If the cable that links to the clutch or transmission is pinched off or severed, your car won’t be able to shift gears.
How to Fix?
If all the other options fail to help and you suspect that the cable is the cause, consult your mechanic for verification and replacement. It can be problematic to identify the problem, and it will require advanced tools. This is one scenario where it’s better to leave the fixing to an expert.
4. Torque Converter Failure
If your torque converter is faulty, your car may get stuck in the first gear. The converter transfers power from the engine to the transmission of the vehicle.
Torque converters are usually full of transmission fluid—the converter couples the gear and the engine. In fact, transmission and torque failure symptoms tend to go hand-in-hand.
How to Fix?
If your torque converter is faulty, there’s not much you can do about it— you’ll need to replace it. After you do that, your car should start working as usual again.
If you want a demonstration, this video explains how to replace an automatic transmission torque converter:
5. Limp Mode
Your car’s computer controls the shifting of gears depending on the signal it gets from the solenoids. When it receives erroneous signals or no signal at all, it activates a safety mode called limp mode. This safety mode gets the car stuck in the third or second gear.
How to Fix?
If you notice that your car has gone to limp mode, look for a place to pull over safely. Switch off the engine and leave it to cool down, then restart the vehicle. In most cases, restarting the engine turns off safety mode and reenables the transmission to shift as usual.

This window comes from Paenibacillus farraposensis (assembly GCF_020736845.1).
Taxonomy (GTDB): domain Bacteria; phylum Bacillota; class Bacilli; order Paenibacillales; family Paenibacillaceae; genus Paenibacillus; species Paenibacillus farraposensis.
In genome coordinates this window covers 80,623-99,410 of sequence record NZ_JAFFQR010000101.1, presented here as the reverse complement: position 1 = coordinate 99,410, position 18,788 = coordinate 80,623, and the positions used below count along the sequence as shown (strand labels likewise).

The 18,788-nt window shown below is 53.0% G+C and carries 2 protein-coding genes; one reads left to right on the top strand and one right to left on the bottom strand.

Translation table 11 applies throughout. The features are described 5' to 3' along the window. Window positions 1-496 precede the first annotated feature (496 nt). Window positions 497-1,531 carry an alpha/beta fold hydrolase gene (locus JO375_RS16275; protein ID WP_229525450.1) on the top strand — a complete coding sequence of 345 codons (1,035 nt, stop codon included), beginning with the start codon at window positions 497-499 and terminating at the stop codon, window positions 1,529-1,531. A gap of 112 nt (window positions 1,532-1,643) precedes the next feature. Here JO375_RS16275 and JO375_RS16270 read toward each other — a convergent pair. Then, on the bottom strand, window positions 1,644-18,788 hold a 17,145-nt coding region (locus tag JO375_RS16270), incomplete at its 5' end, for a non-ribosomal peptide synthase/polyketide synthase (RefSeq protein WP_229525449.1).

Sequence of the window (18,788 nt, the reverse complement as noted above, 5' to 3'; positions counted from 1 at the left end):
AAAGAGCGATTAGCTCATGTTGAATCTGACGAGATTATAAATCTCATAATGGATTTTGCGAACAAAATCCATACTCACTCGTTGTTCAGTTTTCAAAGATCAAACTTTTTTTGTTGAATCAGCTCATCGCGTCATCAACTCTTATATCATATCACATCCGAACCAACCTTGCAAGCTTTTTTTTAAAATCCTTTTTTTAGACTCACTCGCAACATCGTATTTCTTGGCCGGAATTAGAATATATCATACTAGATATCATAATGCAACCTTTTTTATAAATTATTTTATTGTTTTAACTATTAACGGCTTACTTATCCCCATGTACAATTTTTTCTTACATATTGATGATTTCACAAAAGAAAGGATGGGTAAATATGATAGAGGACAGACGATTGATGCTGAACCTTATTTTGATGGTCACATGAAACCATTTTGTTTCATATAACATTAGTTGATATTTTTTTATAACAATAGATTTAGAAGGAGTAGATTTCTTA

Should it go back to limp mode, you should do an OBD scan as soon as possible. If your engine overheats, allow it to cool down before restarting.
Also make sure to check the fluid level. Low oil level is among the leading causes for a car going to limp mode. After topping up the transmission liquid, clear the fault codes using the transmission module.
If that doesn’t fix the problem, you can read the error codes and resolve them using an OBD scanner.
If the issue persists, you’ll need to take a car for a professional diagnosis.
How Automatic Transmission Systems Work?
Automatic transmission uses a plenary-gear system to transfer power through varying gear ratios. Its main components are:
- Sun/central gear
- Outer ring with gear teeth, also known as a ring gear
- Three or two other gears called planet gears
These allow gears to change in ratio as the car accelerates. The cars’ driveshaft connects to a converter, which serves the same role as a clutch linking the driveshaft to the transmission.
How To Reduce Chances of Your Car Getting Stuck in Gear?
To prevent your car from getting stuck in gear, you can practice a variety of safety measures:
- Regularly check the transmission fluid smell, level, and color
- Avoid overfilling the fluid
- Make sure the transmission isn’t exposed to excessive heat
- Avoid towing in overdrive
- Avoiding overloading your car
- Install auxiliary coolers
- Make sure your vehicle warms up thoroughly during cold mornings
- Use the handbrake when parking in a sloped place
- Avoid rocking between gears—if you must, then do it gently
Your automatic transmission can get stuck in gear because of several reasons. If you take immediate action as soon as you notice the signs of your car getting stuck, you should be able to resolve most cases without spending too much money.
Ignoring or continuing to drive the vehicle after it gets stuck in gear can cause you expensive repairs, including replacing the entire transmission. Routinely inspecting your car and servicing it in time can help minimize the risk of getting stuck.